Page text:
Canon is undeniably one of the leading giants in the industry and our first option when looking for professional cameras. However, given Canon’s reputation and its top-notch technology, its cameras don’t come cheap. Well, that is the case for its high-resolution and latest flagship products. In that case, if you are looking for the cheapest Canon camera, you might want to look for its past catalogs.
There are current models as well that are specifically designed for those who are looking for budget-friendly units. In the coming years, you can expect a decrease in the price of these cameras. But there is no need to wait that long as the company already offers excellent discounts for some of its products.
Nonetheless, it is apparent that there is a huge difference in the price of Canon cameras depending on the type of unit. Point-and-shoot cameras can be extremely cheap but Canon also has mirrorless and DSLR entries that can be cheaper than them. Some of them include the Canon EOS M200 and Rebel T7.
To get things easier for you, we checked on the past catalogs of Canon to give you the cheapest cameras the brand can offer. Nonetheless, besides the price, we ensure you get the best bang for your buck in each entry we would present in terms of features. With the guidance of SolidSmack Photography Editor Evangeline Summers, we weighed on our shortlist to pick the Canon cameras with the right balance between a cheap price tag and a quality set of features. Here they are:
1. Canon EOS Rebel SL3
EOS REBEL SL3 or EOS 250D costs higher than EOS 2000D but the extra bucks you will pay will give you access to features only available in cameras exceeding a $900 budget. This makes it one of the cameras that will certainly give you your money’s worth in every way possible. This makes it the best budget DSLR and one of Canon’s best cameras.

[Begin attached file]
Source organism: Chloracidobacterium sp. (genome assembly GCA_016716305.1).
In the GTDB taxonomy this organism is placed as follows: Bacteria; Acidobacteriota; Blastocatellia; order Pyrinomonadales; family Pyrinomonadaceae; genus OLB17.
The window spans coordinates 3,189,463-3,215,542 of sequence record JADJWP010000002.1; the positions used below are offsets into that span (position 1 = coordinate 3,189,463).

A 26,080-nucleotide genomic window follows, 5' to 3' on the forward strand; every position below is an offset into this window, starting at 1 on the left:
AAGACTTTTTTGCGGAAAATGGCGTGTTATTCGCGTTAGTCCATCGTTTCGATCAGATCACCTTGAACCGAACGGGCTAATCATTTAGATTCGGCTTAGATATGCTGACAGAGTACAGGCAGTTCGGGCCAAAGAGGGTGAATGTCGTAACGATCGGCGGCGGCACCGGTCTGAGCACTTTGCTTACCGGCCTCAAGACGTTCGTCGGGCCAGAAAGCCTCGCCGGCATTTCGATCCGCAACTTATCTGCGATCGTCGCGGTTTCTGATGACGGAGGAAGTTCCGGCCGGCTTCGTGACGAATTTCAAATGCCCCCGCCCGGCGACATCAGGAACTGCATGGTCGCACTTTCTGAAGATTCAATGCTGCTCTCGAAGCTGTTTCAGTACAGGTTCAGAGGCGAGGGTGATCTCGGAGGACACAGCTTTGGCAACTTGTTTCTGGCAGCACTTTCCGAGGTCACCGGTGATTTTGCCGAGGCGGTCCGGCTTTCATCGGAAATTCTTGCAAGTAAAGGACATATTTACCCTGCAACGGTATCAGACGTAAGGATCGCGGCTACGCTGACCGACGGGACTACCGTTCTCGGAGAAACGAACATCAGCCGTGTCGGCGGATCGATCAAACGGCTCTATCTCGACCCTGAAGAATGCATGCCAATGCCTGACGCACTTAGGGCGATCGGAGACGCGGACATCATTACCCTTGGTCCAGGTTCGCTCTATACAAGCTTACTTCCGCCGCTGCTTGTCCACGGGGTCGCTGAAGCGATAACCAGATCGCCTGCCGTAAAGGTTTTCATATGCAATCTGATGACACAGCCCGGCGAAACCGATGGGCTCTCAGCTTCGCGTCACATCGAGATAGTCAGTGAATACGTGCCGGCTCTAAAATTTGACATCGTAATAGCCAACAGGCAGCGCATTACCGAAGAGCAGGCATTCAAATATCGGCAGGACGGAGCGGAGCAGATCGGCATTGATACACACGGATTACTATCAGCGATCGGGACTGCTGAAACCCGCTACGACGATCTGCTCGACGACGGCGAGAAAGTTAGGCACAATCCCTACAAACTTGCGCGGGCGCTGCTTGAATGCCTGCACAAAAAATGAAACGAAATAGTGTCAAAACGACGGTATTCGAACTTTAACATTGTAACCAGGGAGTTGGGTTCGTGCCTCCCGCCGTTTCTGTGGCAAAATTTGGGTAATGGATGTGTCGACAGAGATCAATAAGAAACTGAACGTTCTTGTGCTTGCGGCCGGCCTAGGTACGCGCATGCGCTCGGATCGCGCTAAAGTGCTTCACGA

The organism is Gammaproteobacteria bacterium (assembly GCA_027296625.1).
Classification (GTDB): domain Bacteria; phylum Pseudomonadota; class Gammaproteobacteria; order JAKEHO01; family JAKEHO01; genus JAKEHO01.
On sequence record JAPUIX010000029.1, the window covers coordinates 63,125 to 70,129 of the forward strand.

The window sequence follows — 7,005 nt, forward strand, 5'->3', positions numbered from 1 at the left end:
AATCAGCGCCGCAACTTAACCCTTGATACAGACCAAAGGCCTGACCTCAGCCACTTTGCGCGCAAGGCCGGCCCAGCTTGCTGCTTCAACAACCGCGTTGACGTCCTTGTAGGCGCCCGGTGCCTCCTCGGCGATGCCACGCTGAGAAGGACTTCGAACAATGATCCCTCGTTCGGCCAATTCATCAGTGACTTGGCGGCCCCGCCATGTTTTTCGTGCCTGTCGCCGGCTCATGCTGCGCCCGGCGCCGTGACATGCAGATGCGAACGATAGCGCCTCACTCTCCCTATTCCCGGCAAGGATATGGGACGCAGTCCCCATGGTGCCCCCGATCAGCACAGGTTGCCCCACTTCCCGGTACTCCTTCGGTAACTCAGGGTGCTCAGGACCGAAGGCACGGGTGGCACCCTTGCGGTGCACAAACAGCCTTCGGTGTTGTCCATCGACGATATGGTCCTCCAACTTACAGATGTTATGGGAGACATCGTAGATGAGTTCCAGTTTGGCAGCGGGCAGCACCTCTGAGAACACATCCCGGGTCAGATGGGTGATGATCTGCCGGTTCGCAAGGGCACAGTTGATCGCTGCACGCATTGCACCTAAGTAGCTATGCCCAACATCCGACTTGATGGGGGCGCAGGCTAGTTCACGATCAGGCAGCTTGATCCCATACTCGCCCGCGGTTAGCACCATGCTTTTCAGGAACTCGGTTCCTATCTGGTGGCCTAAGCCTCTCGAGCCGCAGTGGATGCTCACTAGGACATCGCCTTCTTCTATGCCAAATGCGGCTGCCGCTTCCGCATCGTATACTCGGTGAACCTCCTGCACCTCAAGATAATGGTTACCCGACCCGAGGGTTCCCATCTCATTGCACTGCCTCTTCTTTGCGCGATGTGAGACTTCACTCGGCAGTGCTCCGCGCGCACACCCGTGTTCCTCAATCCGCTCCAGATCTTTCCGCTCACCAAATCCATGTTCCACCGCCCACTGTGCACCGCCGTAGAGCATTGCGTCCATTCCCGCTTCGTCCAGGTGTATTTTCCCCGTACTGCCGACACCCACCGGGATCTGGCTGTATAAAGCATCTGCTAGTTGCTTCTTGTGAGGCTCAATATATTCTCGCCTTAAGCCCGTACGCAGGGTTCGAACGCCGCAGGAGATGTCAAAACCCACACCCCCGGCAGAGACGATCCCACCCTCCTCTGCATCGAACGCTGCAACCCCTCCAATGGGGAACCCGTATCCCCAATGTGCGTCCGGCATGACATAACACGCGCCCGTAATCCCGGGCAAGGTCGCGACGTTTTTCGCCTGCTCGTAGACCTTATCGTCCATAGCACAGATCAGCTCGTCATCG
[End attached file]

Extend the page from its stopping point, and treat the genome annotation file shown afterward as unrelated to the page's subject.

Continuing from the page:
Further, though it is employing just the same number of AF points as EOS 2000D, its viewfinder relies on a phase-detect autofocus system.
“Though its viewfinder only comes at 9-point phase-detection points, its Live View comes with 3,975 selectable AF points that are well distributed across the frame,” said Summers. “SL3’s Dual Pixel CMOS AF system is very efficient in recognizing, locking, and following the focus to the subject on the screen with just a single tap of your finger.”
To make things even better, its Live View mode can be enjoyed through the touch-sensitive fully articulating LCD display. As Summers reported, composing your shots makes you feel like you’re using a “mirrorless unit” due to its speed and convenience.
On the other hand, it is true a bit of a downside realizing it only offers 5fps max burst shooting but in the real world, this is decent enough for its price. After all, SL3 lets you get the experience of 4K/30p! Also, the camera is designed with an APS-C CMOS sensor that has a 24.1 MP resolution and is backed with a Digic 8 processor. Merging the abilities of the two results in exquisite detail and color rendition capabilities.
“Its dynamic range is just right; just the right amount of details in dark and bright spots. It is really not something of a deal-breaker since it is comparatively almost the same as the performance of SL2. However, it has a great improvement in the noise control and level even at the highest ISO settings,” said Summers.
Rebel SL3 is also a great beginner DSLR due to its dedicated features for novices.